Royal wedding etiquette: How to behave
Royal weddings are full of protocol but how are guests expected to behave on Prince William and Kate Middleton's big day?
For any ordinary wedding-goer, the prospect of meeting royalty, especially the Queen, is a daunting one. What is the correct form in such a situation?
The rule is, don't overdo it. Debrett's New Guide to Etiquette and Modern Manners says the sweeping curtsy and long, low bow "can be the subject of some amusement within royal circles". Instead, ladies are expected to make a brief bob with the weight on the front foot, and gentlemen should opt for a small nod, and look down briefly. Do the same when the royal leaves the room.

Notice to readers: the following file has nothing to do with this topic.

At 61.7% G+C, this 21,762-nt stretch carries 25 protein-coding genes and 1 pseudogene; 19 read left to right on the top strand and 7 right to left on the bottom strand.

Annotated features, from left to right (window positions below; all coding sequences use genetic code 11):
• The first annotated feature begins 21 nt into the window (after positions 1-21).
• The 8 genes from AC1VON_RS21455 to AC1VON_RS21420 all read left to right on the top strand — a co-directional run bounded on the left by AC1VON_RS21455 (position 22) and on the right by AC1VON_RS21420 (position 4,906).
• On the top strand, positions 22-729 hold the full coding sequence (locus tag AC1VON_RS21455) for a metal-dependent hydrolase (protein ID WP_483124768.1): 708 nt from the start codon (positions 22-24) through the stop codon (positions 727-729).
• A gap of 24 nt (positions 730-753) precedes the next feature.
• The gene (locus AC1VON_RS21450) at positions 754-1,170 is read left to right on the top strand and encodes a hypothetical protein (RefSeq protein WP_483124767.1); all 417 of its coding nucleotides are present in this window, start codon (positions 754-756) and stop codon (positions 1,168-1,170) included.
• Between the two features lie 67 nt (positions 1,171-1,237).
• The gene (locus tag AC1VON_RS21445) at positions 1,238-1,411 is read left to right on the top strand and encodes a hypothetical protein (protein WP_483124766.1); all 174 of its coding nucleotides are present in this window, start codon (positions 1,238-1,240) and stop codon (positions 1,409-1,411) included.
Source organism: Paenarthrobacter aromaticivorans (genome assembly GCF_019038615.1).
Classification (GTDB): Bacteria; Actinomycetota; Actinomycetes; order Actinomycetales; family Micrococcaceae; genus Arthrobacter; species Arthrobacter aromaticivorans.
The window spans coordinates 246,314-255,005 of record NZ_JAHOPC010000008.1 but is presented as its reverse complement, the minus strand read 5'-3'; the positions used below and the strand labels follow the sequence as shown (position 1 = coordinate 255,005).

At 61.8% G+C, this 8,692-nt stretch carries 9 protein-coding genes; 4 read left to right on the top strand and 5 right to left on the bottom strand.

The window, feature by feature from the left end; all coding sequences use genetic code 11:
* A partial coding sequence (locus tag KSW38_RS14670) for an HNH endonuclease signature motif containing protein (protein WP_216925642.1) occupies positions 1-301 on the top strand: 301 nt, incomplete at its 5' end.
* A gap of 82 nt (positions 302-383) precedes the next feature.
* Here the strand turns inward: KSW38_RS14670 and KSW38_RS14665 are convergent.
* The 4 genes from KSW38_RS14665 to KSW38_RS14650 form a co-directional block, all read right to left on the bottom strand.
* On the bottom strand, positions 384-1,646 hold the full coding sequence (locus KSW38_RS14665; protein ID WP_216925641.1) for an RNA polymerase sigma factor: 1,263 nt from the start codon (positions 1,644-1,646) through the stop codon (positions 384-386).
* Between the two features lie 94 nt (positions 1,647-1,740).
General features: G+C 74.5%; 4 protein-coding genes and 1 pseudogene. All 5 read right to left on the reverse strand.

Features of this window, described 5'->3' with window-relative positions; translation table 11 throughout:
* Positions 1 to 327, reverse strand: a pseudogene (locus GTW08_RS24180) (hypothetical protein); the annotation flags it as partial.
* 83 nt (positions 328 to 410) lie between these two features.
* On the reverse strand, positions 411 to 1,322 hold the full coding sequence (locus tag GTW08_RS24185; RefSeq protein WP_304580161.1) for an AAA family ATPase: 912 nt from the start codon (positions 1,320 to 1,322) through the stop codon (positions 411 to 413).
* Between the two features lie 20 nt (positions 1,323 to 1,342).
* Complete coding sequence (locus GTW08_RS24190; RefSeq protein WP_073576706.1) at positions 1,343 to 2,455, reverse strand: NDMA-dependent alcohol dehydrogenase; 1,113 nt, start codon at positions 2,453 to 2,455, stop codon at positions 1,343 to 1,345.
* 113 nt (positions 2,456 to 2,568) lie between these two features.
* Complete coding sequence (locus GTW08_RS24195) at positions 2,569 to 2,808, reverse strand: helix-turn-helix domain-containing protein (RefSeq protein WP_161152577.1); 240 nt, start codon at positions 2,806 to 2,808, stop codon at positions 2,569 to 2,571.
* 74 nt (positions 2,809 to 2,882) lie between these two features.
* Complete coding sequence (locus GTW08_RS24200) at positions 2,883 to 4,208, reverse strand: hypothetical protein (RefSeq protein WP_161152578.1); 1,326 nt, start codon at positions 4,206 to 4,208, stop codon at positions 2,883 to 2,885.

While it is fine to accept a handshake from the Queen, officials discourage any other form of touching. Former Australian prime minister, Paul Keating, was famously branded the Lizard of Oz in 1992 when he was photographed placing his arm on the Queen's back. However, two years ago the Queen herself touched US First Lady Michelle Obama on her back during a reception at Buckingham Palace - a gesture which was returned. A palace spokesperson referred to it as "a mutual and spontaneous display of affection and appreciation".
Note, however, that younger members of the royal family, like Princes William and Harry, will probably have a less formal attitude to introductions.
At state banquets guests are not allowed to take photos. A spokesperson for Buckingham Palace said that at all royal events the use of personal cameras is discouraged. The event will, in any case, be covered by a professional photographer, Hugo Burnand.